Camping Light - Outdoor Skills
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Camping Light - Outdoor Skills

Camping Light - Outdoor Skills




      

Camping Light - Outdoor Skills


Camping Light - Outdoor Skills

As to clothing for the woods, a good deal of nonsense has been written about "strong, coarse woolen clothes." You do not want coarse woolen clothes. Fine woolen cashmere of medium thickness for coat, vest and pantaloons, with no cotton lining. Color, slate gray or dead-leaf (either is good). Two soft, thick woolen shirts; two pairs of fine, but substantial, woolen drawers; two pairs of strong woolen socks or stockings; these are what you need, and all you need in the way of clothing for the woods, excepting hat and boots, or gaiters. Boots are best—providing you do not let yourself be inveigled into wearing a pair of long-legged heavy boots with thick soles, as has been often advised by writers who knew no better. Heavy, long-legged boots are a weary, tiresome encumbrance on a hard tramp through rough woods. Even moccasins are better. Gaiters, all sorts of high shoes in fact, are too bothersome about fastening and unfastening. Light boots are best. Not thin, unserviceable affairs, but light as to actual weight. The following hints will give an idea of the best footgear for the woods: Let them be single soled, single backs and single fronts, except light, short foot-linings. Backs of solid "country kip;" fronts of substantial French calf; heel one inch high, with steel nails; countered outside; straps narrow, of fine French calf put on "a straddle," and set down to the top of the back. The out-sole stout, Spanish oak, and pegged rather than sewed, although either is good. They will weigh considerably less than half as much as the clumsy, costly boots usually recommended for the woods; and the added comfort must be tested to be understood.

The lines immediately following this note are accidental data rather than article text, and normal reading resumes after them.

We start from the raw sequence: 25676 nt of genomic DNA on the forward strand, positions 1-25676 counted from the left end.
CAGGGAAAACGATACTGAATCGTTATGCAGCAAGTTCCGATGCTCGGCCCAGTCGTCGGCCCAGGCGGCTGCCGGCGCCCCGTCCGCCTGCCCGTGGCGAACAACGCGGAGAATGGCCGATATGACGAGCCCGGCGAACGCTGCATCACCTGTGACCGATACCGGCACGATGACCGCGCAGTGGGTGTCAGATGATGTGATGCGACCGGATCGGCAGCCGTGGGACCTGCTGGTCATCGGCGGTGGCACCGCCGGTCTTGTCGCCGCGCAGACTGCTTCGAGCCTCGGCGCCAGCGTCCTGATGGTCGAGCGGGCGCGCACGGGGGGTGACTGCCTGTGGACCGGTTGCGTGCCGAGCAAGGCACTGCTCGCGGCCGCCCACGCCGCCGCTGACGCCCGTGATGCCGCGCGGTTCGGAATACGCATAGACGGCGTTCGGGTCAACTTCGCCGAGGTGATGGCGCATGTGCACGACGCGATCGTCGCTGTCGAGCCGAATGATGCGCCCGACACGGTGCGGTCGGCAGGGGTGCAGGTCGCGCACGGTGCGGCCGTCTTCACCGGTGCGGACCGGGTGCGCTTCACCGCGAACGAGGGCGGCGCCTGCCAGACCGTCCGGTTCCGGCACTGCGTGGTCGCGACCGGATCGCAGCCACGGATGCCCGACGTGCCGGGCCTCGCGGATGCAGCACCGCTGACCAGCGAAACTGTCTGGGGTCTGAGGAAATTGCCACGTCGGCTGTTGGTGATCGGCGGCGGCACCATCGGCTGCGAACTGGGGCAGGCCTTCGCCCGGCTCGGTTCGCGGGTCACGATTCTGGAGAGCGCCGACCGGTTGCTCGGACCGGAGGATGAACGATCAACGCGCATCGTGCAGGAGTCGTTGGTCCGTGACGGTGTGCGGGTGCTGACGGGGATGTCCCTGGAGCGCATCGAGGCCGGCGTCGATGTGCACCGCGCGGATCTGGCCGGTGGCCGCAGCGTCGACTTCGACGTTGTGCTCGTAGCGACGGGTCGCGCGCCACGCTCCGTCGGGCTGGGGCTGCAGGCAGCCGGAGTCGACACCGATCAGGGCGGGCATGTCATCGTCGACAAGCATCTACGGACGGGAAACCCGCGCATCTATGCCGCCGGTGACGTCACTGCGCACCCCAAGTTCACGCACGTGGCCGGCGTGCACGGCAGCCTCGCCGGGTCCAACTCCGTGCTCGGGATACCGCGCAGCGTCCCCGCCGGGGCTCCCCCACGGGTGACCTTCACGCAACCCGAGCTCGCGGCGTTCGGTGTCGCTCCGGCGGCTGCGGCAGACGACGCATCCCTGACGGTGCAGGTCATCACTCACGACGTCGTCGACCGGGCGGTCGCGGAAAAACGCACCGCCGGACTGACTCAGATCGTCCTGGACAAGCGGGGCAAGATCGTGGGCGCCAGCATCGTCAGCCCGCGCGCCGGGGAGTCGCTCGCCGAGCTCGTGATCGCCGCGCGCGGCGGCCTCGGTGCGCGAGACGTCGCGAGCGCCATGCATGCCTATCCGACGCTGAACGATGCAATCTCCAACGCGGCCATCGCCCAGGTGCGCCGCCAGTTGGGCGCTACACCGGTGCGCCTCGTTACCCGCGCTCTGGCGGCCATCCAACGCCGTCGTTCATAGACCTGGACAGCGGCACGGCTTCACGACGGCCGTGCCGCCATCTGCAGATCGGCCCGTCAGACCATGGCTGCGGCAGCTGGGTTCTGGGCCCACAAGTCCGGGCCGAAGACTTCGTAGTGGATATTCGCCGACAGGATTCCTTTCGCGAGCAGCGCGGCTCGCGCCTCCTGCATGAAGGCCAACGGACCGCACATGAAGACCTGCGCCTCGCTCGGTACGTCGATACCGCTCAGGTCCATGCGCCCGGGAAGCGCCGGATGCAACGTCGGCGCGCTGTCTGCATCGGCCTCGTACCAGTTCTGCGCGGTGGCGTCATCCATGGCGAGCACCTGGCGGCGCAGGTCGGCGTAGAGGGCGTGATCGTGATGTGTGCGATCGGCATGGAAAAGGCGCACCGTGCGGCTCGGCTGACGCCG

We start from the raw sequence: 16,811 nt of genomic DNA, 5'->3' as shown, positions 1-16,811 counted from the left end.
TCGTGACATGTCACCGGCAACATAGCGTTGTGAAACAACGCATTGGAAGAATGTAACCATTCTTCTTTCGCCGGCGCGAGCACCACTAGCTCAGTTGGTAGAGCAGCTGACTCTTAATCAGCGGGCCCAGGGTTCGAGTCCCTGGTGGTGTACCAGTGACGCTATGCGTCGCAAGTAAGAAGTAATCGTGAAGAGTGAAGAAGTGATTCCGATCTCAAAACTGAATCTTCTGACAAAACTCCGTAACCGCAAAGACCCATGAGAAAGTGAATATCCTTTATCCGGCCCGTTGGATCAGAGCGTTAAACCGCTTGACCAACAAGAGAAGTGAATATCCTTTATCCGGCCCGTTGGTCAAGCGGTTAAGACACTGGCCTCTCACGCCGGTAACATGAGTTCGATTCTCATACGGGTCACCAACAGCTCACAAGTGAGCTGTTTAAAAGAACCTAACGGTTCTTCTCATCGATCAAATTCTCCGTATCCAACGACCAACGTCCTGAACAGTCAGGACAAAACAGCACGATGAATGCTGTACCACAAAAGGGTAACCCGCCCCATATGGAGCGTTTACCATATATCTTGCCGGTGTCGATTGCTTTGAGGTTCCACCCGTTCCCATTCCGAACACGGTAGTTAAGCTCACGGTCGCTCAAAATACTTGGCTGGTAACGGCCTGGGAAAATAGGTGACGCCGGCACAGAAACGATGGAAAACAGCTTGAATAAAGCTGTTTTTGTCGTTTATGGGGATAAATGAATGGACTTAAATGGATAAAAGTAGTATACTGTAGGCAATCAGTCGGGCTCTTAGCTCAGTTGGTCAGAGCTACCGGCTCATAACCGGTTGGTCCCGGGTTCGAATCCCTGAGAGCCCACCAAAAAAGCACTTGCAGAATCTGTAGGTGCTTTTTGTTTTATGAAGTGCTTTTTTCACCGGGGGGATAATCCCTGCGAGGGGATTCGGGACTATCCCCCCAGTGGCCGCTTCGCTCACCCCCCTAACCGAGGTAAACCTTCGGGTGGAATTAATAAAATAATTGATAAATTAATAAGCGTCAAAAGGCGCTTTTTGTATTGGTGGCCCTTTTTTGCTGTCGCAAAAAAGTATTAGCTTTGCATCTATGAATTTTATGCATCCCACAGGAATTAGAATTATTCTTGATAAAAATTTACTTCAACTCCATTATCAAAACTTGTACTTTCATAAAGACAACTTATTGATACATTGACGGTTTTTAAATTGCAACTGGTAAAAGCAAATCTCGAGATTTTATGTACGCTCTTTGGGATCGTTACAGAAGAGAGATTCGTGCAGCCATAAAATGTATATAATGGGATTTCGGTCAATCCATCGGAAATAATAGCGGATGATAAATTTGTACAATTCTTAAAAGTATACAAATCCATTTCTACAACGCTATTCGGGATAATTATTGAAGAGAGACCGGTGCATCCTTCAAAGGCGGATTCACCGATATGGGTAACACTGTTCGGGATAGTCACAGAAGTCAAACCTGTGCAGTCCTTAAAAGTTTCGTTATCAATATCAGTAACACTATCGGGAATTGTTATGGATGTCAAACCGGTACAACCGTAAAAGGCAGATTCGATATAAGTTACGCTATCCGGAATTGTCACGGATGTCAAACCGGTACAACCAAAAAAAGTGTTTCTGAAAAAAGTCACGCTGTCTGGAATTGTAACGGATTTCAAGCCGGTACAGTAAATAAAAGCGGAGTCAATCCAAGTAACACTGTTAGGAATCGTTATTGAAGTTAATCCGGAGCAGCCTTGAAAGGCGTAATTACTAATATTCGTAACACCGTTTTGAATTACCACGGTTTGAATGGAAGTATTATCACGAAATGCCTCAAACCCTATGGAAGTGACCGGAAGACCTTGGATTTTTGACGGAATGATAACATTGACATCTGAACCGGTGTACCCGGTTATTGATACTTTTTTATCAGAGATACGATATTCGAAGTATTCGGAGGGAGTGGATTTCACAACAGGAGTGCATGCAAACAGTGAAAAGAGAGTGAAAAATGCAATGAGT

The hat should be fine, soft felt, with moderately low crown and wide brim; color to match the clothing. The proper covering for head and feet is no slight affair, and will be found worth some attention. Be careful that the boots are not too tight, or the hat too loose. The above rig will give the tourist one shirt, one pair of drawers and pair of socks to carry as extra clothing. A soft, warm blanket-bag, open at the ends, and just long enough to cover the sleeper, with an oblong square of waterproofed cotton cloth 6x8 feet, will give warmth and shelter by night and will weigh together five or six pounds. This, with the extra clothing, will make about eight pounds of dry goods to pack over carries, which is enough. Probably, also, it will be found little enough for comfort.

During a canoe cruise across the Northern Wilderness in the summer of '83, I met many parties at different points in the woods, and the amount of unnecessary duffel with which they encumbered themselves was simply appalling. Why a shrewd business man, who goes through with a guide and makes a forest hotel his camping ground nearly every night, should handicap himself with a five-peck pack-basket full of gray woolen and gum blankets, extra clothing, pots, pans and kettles, with a 6-pound 10-bore, and two rods—yes, and an extra pair of heavy boots hanging astride of the gun—well, it is one of the things I shall never understand. My own load, including canoe, extra clothing, blanket-bag, two days' rations, pocket-axe, rod and knapsack, never exceeded 26 pounds; and I went prepared to camp out any and every night.

People who contemplate an outing in the woods are pretty apt to commence preparations a long way ahead, and to pick up many trifling articles that suggest themselves as useful and handy in camp; all well enough in their way, but making at last a too heavy load. It is better to commence by studying to ascertain just how light one can go through without especial discomfort. A good plan is to think over the trip during leisure hours, and make out a list of indispensable articles, securing them beforehand, and have them stowed in handy fashion, so that nothing needful may be missing just when and where it cannot be procured. The list will be longer than one would think, but need not be cumbersome or heavy. As I am usually credited with making a cruise or a long woods tramp with exceptionally light duffel, I will give a list of the articles I take along—going on foot over carries or through the woods.

Sears, George Washington. Woodcraft. New York: Forest and Stream Publishing, 1884.

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